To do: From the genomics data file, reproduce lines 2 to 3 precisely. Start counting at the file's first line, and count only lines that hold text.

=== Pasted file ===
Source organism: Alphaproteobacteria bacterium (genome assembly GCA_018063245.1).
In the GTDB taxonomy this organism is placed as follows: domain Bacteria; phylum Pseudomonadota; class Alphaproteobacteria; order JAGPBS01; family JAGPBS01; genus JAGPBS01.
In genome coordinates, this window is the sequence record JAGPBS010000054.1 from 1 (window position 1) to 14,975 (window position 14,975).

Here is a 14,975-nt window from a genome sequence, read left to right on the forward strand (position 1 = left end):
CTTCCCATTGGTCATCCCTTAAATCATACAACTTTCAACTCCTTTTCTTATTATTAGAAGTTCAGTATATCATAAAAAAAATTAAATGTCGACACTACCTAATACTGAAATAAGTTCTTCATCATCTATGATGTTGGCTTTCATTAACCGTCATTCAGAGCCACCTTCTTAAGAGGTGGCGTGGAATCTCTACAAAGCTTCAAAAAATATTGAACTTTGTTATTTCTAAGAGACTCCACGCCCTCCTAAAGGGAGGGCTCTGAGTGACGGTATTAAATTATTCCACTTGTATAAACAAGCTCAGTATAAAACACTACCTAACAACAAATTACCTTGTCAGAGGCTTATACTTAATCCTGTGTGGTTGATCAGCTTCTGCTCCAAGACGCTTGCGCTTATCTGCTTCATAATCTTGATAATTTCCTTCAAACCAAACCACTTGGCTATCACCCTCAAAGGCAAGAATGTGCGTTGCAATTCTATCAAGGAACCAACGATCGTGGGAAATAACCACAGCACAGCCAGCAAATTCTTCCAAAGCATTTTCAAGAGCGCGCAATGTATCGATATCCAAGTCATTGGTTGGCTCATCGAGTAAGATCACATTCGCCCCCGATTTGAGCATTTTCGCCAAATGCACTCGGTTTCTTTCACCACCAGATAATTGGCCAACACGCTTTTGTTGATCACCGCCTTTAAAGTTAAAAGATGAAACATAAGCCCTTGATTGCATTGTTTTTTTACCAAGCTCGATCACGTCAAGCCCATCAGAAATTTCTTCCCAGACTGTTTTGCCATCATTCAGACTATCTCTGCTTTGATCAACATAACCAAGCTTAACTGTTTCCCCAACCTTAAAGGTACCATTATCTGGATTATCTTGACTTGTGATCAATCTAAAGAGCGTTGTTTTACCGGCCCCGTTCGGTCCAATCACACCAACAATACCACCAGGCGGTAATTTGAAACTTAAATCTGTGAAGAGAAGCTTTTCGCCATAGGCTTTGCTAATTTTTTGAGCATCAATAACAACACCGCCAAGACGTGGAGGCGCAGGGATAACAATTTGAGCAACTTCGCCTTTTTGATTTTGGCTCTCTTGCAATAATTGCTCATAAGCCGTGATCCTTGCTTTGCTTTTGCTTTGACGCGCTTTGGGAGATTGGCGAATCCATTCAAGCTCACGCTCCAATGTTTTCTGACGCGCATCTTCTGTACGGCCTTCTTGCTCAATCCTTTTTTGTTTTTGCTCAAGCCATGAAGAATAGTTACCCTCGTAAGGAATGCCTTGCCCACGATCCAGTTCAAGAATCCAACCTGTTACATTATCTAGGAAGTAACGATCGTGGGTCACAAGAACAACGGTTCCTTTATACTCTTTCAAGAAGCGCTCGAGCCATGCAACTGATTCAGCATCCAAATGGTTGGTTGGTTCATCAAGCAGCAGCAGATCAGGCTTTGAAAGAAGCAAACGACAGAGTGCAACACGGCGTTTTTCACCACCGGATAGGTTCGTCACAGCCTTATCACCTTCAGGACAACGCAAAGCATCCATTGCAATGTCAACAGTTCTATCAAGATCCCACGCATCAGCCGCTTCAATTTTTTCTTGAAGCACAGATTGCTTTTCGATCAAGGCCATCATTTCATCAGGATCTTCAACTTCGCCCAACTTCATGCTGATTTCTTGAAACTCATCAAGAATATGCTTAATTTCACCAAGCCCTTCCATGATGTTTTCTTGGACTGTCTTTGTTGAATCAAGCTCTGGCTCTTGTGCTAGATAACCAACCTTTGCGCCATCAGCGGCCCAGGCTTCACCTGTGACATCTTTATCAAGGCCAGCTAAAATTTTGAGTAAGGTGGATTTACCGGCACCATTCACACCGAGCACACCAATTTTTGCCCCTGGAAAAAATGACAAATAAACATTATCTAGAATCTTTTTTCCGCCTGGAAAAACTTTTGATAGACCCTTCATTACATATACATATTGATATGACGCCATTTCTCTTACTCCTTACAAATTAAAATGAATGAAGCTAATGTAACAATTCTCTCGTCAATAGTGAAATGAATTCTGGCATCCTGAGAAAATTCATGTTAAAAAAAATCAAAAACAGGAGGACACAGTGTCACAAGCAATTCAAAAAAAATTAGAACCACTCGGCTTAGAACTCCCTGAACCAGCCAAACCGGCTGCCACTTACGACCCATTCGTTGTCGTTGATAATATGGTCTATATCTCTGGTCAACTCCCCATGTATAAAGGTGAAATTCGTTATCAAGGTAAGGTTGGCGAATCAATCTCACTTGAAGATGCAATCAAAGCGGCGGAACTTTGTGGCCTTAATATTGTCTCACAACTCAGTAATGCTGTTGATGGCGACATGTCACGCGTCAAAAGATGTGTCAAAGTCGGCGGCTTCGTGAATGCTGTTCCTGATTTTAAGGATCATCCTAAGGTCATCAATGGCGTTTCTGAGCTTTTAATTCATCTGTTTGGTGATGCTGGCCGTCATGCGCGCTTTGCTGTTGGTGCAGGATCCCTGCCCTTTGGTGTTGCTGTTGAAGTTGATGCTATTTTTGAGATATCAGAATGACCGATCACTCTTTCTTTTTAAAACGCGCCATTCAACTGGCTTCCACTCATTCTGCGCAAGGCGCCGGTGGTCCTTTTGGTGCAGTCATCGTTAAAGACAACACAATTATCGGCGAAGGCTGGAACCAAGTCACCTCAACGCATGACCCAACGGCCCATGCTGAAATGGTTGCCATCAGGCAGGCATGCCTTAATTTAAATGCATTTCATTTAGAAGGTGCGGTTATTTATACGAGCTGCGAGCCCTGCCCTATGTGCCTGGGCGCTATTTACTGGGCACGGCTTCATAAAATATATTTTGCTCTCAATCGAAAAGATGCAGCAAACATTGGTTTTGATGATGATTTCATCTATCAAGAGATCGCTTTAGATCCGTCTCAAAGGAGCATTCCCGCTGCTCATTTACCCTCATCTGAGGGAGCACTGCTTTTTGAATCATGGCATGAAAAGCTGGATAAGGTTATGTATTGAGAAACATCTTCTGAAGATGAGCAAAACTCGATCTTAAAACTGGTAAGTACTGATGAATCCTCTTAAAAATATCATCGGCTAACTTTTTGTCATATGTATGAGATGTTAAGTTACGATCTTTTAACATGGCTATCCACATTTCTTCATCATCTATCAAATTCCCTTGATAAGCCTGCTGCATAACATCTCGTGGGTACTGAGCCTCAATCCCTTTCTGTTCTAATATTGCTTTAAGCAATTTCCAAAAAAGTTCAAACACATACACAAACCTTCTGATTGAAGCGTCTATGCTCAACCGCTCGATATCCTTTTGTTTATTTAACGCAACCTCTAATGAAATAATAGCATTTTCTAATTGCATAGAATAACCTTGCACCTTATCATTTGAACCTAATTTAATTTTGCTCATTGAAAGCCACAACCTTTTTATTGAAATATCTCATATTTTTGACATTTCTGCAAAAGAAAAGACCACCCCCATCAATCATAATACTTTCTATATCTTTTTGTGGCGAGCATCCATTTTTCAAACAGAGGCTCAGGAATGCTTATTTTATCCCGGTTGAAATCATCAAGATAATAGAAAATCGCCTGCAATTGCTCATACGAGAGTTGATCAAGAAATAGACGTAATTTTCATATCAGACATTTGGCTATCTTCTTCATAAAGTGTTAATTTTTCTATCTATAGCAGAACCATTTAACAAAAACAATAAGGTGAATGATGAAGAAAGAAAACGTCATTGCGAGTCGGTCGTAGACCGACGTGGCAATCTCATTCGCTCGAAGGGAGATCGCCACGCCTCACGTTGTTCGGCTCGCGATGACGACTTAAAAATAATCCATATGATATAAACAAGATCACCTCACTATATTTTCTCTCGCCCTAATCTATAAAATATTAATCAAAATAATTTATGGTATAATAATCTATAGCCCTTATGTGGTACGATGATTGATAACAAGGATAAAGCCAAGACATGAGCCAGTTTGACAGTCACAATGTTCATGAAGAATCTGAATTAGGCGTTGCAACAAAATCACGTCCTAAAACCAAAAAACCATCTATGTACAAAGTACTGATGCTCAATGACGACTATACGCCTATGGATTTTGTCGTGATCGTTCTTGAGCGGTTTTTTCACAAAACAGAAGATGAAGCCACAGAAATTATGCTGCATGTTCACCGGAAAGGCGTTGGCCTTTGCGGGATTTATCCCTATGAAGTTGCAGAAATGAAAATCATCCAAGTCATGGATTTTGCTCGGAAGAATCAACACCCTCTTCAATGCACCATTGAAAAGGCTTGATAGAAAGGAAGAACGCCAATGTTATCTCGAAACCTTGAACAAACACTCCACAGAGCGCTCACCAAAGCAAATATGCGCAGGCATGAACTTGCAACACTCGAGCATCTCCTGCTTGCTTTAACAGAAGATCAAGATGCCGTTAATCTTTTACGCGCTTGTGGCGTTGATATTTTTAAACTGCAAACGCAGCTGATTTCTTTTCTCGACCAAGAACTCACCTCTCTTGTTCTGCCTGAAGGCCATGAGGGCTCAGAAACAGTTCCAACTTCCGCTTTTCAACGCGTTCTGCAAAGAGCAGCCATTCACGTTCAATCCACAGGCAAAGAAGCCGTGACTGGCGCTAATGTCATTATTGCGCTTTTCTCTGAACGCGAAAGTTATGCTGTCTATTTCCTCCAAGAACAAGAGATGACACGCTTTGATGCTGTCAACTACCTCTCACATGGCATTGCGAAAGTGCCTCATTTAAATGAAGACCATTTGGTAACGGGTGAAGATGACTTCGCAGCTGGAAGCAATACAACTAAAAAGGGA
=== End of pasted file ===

In the GTDB taxonomy this organism is placed as follows: domain Bacteria; phylum Pseudomonadota; class Alphaproteobacteria; order JAGPBS01; family JAGPBS01; genus JAGPBS01.
In genome coordinates, this window is the sequence record JAGPBS010000054.1 from 1 (window position 1) to 14,975 (window position 14,975).